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June 25, 2019

Arty Hill & the Long Gone Daddys

2013-14 Folklife Apprenticeship Award recipient San Antonio Express said of Arty Hill, “One of the best country singers going right now is not from Texas or from Tennessee—he’s from Baltimore, and his name is Arty Hill.” While this bit of journalistic phrasing might come as a surprise to Texans, Marylanders know honky-tonk and country music are as native to their...

June 25, 2019

Ann Porcella

2015-16 Folklife Apprenticeship Award recipient Ann Porcella is a fixture in the Mid-Atlantic’s old-time and country music scene. She is a powerhouse vocalist and a rock-solid country and old-time bass player. Ann’s father was a preacher; growing up, she learned gospel music from him. Her deep, resonant voice adapts well to many different traditional styles, though harmony singing is her...

June 13, 2019

Trinidad & Tobago Baltimore Steel Orchestra

2013-14 Folklife Apprenticeship Award recipient Founded in Baltimore in 1971, the Trinidad & Tobago Baltimore Steel Orchestra is led by master steel pan player and teacher Richard Semper. Across almost five decades, Semper has taught generations in the region, while his orchestra has had a celebrated career representing Maryland’s Trinidadian community. The steel pan (also known as steelpans, steel drums...

June 13, 2019

Meki’s Tamure Polynesian Arts Group

Drumming and dancing have become symbols to the world of Tahiti’s and French Polynesia’s proud cultural heritage. The Toalepai family has shared these traditions with audiences in Baltimore for nearly half a century. Master Polynesian drummer Meki Toalepai’s father arrived in the U.S. from Tahiti in the early 1960s as part of a traveling drum and dance group. He eventually...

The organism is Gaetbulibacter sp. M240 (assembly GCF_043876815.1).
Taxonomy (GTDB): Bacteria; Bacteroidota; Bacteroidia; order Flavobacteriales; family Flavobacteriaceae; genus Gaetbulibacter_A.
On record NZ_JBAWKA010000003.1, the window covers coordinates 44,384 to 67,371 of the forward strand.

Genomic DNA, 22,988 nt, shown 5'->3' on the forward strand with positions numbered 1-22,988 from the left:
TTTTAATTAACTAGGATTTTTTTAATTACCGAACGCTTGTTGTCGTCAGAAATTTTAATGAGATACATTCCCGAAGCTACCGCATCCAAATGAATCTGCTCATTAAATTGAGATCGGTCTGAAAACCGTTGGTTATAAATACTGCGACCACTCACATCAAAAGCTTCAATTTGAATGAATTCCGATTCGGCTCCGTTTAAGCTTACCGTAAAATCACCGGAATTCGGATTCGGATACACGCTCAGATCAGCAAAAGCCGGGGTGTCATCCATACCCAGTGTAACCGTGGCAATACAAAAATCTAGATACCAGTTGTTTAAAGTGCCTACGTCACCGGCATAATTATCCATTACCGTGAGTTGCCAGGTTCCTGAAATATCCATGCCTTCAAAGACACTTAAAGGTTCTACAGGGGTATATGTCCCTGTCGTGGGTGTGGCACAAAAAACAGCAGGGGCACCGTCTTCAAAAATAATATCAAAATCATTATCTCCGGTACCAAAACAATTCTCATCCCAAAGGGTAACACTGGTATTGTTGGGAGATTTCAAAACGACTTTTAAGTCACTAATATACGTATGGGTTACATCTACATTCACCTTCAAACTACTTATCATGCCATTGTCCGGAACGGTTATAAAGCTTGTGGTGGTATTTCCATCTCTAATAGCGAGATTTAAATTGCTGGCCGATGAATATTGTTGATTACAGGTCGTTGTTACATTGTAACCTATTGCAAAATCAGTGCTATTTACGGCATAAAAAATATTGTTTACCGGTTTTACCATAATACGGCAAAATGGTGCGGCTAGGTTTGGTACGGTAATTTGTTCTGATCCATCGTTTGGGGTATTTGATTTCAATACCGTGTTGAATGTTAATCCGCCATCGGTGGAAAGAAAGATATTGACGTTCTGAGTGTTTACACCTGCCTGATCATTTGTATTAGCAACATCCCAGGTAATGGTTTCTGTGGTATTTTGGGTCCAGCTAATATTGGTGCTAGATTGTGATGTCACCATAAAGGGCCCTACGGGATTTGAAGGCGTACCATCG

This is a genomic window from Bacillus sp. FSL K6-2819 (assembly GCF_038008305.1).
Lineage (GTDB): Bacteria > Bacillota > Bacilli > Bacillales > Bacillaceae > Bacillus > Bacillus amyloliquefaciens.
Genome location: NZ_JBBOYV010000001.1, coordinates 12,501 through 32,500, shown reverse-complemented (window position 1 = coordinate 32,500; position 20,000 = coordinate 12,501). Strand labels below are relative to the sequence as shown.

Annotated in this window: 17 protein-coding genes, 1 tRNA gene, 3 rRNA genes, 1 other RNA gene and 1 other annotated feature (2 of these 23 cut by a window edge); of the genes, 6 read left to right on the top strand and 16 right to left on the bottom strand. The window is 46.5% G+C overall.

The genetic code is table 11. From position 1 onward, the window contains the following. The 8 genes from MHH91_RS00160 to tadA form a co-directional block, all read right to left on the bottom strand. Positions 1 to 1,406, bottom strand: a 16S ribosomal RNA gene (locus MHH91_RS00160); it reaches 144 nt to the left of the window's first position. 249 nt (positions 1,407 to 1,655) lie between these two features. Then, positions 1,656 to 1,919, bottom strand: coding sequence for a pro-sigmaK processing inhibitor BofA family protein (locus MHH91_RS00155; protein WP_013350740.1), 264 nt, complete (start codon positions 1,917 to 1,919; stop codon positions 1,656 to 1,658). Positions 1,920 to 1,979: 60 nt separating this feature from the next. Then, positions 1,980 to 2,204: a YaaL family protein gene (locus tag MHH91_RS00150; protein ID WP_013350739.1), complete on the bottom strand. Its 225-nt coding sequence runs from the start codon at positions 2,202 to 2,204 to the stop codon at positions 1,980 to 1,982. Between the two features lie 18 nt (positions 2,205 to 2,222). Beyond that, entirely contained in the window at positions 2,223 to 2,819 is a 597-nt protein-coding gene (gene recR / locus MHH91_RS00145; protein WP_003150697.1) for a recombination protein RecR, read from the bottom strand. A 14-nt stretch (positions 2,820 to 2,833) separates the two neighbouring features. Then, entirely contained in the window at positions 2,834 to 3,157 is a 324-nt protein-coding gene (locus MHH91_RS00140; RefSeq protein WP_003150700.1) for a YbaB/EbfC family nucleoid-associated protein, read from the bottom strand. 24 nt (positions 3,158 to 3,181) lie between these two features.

June 13, 2019

Marimba Linda Xelajú

2009-10 Folklife Apprenticeship Award recipient Silver Spring’s Marimba Linda Xelajú is a family ensemble that carries on the tradition of Guatemalan marimba playing. The marimba is at the core of Guatemala’s musical traditions; it is a musical instrument with West African roots that can be found throughout northern Central America and southern Mexico. The marimba is Guatemala’s official national instrument,...

June 13, 2019

Lustre Quartet & Electric Avenue Quartet

The all-female group Lustre Quartet, the 2018 Sweet Adelines International Quartet Champions, among several other notable regional and international awards, are masters of the barbershop quartet tradition. One of the most widely known a cappella harmony singing traditions, the barbershop quartet style consists of four-part harmony, but not necessarily four singers. The tradition can be traced to 19th-century African American...

June 13, 2019

Lafayette Gilchrist

2007-08 and 2009-10 Folklife Apprenticeship Award recipient Lafayette Gilchrist is a D.C.-born, Baltimore-based self-taught pianist/composer whose playing rings with influences that span nearly a century of African American vernacular music—from stride piano and funk to go-go and hip hop. Gilchrist taught himself piano while attending the University of Maryland, Baltimore County (UMBC). He has since fronted his own group, and...

June 13, 2019

Katherine Fahey

Katherine Fahey is an artist, puppeteer, designer, and nationally beloved creator of scrolled panoramas known as crankies, branded as such for the hand cranks necessary to move the scroll—and, literally, the story—forward. While moving panoramas of all sorts have been used as storytelling media for centuries, Fahey is a leader among the new generation of artists rediscovering and reviving this...

June 13, 2019

Daryl Davis

2008-09 Folklife Apprenticeship Award recipient A child of a Foreign Service officer, boogie-woogie pianist Daryl Davis was born in Chicago but spent much of his childhood bouncing around the globe with his parents. Chicago did leave an impression though; it was here that Davis absorbed the sounds of African American musicians from the Deep South who had traveled North to...

June 13, 2019

Cheick Hamala Diabate

2008-09 Folklife Apprenticeship Award recipient Born in Mali and based in Maryland, Cheick Hamala Diabate is a steward of the 800-year-old West African griot tradition. Oral historians, singers and musicians, griots belong to a special social caste and are part of a hereditary lineage passed from parent to child. The son of two prominent griot families, Cheick was trained from...

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